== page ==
Phyllis had more energy than most people half her age. She loved entertaining, working in the real estate field, meeting new and interesting people everyday no matter where she went, and thrived on making new lifelong friends. Phyllis eventually moved to the Sea Colony in Santa Monica where she lived for many years before moving to Palm Desert, then Winnipeg.
After battling breast cancer four times in approximately 20 years, she developed metastatic Stage 4 lung cancer. Her long-time domestic partner of 27 years, Joseph Wilder, K.C., was the love of her life. They were never far apart. They traveled the world and went on many adventures during their relationship. During her treatment, Phyllis would say how much she missed work and seeing her clients. Joey demonstrated amazing strength, love, care, and compassion for Phyllis as her condition progressed. He was her rock and was by her side 24/7, making sure she had the best possible care. Joey’s son David was always there to support Phyllis and to make her smile. Joey’s other children, Sheri, Kenny, Joshua and wife Davina, were also a part of her life. His kids would Facetime Phyllis and include her during any of their important functions. Phyllis loved Joey’s children as if they were her own.
Thank you to all of her friends and family who were there to support her during these difficult times. Phyllis is now, finally, pain free and in a better place. She was loved dearly and will be greatly missed. Interment took place in Los Angeles.
Gwen Centre Creative Living Centre celebrates 35th anniversary
By BERNIE BELLAN Over 100 individuals gathered at the Gwen Secter Centre on Tuesday evening, July 18 – under the big top that serves as the venue for the summer series of outdoor concerts that is now in its third year at the centre.
The occasion was the celebration of the Gwen Secter Centre’s 35th anniversary. It was also an opportunity to honour the memory of Sophie Shinewald, who passed away at the age of 106 in 2019, but who, as recently as 2018, was still a regular attendee at the Gwen Secter Centre.
As Gwen Secter Executive Director Becky Chisick noted in her remarks to the audience, Sophie had been volunteering at the Gwen Secter Centre for years – answering the phone among other duties. Becky remarked that Sophie’s son, Ed Shinewald, had the phone number for the Gwen Secter Centre stored in his phone as “Mum’s work.”
Remarks were also delivered by Raquel Dancho, Member of Parliament for Kildonan-St. Paul, who was the only representative of any level of government in attendance. (How times have changed: I remember well the steadfast support the former Member of the Legislature for St. John’s, Gord Mackintosh, showed the Gwen Secter Centre when it was perilously close to being closed down. And, of course, for years, the area in which the Gwen Secter Centre is situated was represented by the late Saul Cherniack.)
Sophie Shinewald’s granddaughter, Alix (who flew in from Chicago), represented the Shinewald family at the event. (Her brother, Benjamin, who lives in Ottawa, wasn’t able to attend, but he sent a pre-recorded audio message that was played for the audience.)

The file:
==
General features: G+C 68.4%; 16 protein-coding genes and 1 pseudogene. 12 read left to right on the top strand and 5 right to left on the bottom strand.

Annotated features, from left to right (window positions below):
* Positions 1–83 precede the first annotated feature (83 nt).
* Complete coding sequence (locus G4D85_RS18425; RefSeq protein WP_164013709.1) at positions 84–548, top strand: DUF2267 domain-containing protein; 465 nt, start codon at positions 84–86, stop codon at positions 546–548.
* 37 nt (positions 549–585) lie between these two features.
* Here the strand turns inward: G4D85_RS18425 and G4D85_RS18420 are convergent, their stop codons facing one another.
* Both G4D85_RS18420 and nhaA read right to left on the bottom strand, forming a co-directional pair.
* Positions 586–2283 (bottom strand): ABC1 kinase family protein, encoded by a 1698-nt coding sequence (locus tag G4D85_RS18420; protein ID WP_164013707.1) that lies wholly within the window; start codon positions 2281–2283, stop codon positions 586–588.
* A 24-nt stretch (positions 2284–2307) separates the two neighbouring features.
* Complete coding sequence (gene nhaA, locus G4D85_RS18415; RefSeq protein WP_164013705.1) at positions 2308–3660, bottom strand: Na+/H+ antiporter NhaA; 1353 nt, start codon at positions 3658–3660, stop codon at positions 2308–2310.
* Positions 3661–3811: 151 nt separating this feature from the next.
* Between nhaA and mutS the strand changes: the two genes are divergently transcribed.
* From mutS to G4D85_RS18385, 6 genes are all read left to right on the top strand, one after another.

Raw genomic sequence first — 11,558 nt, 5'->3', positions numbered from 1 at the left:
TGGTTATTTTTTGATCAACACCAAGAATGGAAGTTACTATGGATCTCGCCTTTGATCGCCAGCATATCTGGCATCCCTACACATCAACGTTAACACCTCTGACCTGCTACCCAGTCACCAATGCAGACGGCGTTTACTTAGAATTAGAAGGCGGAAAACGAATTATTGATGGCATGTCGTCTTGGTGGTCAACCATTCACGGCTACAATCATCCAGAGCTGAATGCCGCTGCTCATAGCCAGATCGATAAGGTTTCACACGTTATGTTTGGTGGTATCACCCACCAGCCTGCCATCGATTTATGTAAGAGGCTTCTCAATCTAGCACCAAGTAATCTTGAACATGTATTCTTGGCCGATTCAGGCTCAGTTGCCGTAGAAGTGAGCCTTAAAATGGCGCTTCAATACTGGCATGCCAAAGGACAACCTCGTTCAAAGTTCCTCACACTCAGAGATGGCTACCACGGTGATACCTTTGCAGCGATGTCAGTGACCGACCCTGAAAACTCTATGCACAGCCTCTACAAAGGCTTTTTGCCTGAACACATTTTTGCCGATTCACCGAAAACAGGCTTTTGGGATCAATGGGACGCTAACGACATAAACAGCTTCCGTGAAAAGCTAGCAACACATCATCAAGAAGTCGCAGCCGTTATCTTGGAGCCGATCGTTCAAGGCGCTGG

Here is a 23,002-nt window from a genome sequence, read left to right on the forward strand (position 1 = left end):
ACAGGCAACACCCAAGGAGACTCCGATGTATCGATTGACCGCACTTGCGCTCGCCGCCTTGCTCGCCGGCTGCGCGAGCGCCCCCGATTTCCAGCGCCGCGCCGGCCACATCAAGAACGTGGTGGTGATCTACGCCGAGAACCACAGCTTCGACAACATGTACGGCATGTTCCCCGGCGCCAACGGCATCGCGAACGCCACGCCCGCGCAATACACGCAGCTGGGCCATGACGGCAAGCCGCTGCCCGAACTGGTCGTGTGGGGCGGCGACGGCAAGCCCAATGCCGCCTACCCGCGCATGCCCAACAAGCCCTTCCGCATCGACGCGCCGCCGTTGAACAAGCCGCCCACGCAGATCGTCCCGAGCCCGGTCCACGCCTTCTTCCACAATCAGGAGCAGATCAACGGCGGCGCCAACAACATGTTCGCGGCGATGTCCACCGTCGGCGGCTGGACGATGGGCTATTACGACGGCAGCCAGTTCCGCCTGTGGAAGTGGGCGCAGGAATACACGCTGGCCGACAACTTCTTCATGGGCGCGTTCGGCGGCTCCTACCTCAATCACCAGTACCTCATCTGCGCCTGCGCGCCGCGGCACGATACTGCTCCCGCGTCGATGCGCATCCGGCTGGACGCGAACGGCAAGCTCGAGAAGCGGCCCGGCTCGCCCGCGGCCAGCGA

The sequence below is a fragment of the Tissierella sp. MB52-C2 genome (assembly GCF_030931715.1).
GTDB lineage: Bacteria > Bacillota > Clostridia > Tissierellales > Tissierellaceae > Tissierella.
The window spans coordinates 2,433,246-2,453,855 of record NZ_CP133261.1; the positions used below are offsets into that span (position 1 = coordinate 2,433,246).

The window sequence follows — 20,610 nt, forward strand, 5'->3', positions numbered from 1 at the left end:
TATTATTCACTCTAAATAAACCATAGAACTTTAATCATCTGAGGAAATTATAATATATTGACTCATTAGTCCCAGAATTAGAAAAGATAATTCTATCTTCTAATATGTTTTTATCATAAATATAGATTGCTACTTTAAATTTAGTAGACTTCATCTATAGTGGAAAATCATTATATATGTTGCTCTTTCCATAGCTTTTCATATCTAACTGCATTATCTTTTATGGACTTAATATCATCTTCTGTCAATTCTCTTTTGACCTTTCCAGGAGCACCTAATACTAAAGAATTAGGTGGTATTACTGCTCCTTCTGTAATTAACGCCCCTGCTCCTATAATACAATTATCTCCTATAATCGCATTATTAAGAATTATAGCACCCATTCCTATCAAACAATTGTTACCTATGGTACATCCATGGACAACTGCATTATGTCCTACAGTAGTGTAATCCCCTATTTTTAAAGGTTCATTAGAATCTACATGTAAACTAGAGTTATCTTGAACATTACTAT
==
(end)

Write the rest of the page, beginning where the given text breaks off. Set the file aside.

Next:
Musical entertainment for the evening was provided by a group of talented singers, led by Julia Kroft. Following the concert, attendees headed inside to partake of a sumptuous assortment of pastries, all prepared by the Gwen Secter culinary staff. (And, despite my asking whether I could take a doggy bag home, I was turned down.)
Palestinian gunmen kill 4 Israelis in West Bank gas station
This is a developing story.
(JTA) — Palestinian gunmen killed four people and wounded four in a terror attack at a gas station near the West Bank settlement of Eli, the Israeli army reported.
An Israeli civilian returning fire at the scene of the attack on Tuesday killed one of the attackers, who emerged from a vehicle, and two others fled.
Kan, Israel’s public broadcaster, said one of those wounded was in serious condition. The gunmen, while in the vehicle, shot at a guard post at the entry to the settlement, and then continued to the gas station which is also the site of a snack bar. A nearby yeshiva went into lockdown.
Israeli Defense Minister Yoav Gallant announced plans to convene a briefing with top security officials within hours of the attack. Kan reported that there were celebrations of the killing in major West Bank cities and in the Gaza Strip, initiated by terrorist groups Hamas and Palestinian Islamic Jihad. Hamas said the shooting attack Tuesday was triggered by the Jenin raid.
The shooting comes as tensions intensify in the West Bank. A day earlier, Israeli troops raiding the city of Jenin to arrest accused terrorists killed five people.
The Biden administration spoke out over the weekend against Israel’s plans to build 4,000 new housing units for Jewish settlers in the West Bank. Israeli Prime Minister Benjamin Netanyahu also finalized plans to transfer West Bank building decisions to Bezalel Smotrich, the extremist who is the finance minister. Smotrich has said he wants to limit Palestinian building and expand settlement building.
Kan reported that the dead terrorist was a resident of a village, Urif, close to Huwara, the Palestinian town where terrorists killed two Israeli brothers driving through in February. Settlers retaliated by raiding the village and burning cars and buildings.